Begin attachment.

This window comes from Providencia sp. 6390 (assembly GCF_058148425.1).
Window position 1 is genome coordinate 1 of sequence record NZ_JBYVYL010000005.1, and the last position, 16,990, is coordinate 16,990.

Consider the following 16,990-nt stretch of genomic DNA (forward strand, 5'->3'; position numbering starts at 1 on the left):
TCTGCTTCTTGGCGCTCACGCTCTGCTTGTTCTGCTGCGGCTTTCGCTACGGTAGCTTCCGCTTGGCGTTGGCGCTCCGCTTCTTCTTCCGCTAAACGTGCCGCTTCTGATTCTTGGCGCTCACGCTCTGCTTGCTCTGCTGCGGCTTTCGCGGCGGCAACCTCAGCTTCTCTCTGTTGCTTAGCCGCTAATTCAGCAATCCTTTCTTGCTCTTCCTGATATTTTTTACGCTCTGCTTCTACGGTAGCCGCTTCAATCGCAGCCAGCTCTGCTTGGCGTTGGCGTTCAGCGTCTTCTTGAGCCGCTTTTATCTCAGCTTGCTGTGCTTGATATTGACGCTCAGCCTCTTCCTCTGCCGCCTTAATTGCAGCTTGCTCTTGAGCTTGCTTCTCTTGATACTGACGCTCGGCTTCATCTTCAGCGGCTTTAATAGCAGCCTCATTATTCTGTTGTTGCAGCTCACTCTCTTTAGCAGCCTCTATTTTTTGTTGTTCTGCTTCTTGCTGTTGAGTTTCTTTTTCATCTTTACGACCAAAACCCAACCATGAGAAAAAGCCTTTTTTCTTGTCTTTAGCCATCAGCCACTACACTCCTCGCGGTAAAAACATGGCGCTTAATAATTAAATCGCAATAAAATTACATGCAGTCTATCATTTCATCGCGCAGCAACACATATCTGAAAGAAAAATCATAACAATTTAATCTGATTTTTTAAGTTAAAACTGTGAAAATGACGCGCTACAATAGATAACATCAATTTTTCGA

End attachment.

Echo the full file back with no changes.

This window comes from Providencia sp. 6390 (assembly GCF_058148425.1).
Window position 1 is genome coordinate 1 of sequence record NZ_JBYVYL010000005.1, and the last position, 16,990, is coordinate 16,990.

Consider the following 16,990-nt stretch of genomic DNA (forward strand, 5'->3'; position numbering starts at 1 on the left):
TCTGCTTCTTGGCGCTCACGCTCTGCTTGTTCTGCTGCGGCTTTCGCTACGGTAGCTTCCGCTTGGCGTTGGCGCTCCGCTTCTTCTTCCGCTAAACGTGCCGCTTCTGATTCTTGGCGCTCACGCTCTGCTTGCTCTGCTGCGGCTTTCGCGGCGGCAACCTCAGCTTCTCTCTGTTGCTTAGCCGCTAATTCAGCAATCCTTTCTTGCTCTTCCTGATATTTTTTACGCTCTGCTTCTACGGTAGCCGCTTCAATCGCAGCCAGCTCTGCTTGGCGTTGGCGTTCAGCGTCTTCTTGAGCCGCTTTTATCTCAGCTTGCTGTGCTTGATATTGACGCTCAGCCTCTTCCTCTGCCGCCTTAATTGCAGCTTGCTCTTGAGCTTGCTTCTCTTGATACTGACGCTCGGCTTCATCTTCAGCGGCTTTAATAGCAGCCTCATTATTCTGTTGTTGCAGCTCACTCTCTTTAGCAGCCTCTATTTTTTGTTGTTCTGCTTCTTGCTGTTGAGTTTCTTTTTCATCTTTACGACCAAAACCCAACCATGAGAAAAAGCCTTTTTTCTTGTCTTTAGCCATCAGCCACTACACTCCTCGCGGTAAAAACATGGCGCTTAATAATTAAATCGCAATAAAATTACATGCAGTCTATCATTTCATCGCGCAGCAACACATATCTGAAAGAAAAATCATAACAATTTAATCTGATTTTTTAAGTTAAAACTGTGAAAATGACGCGCTACAATAGATAACATCAATTTTTCGA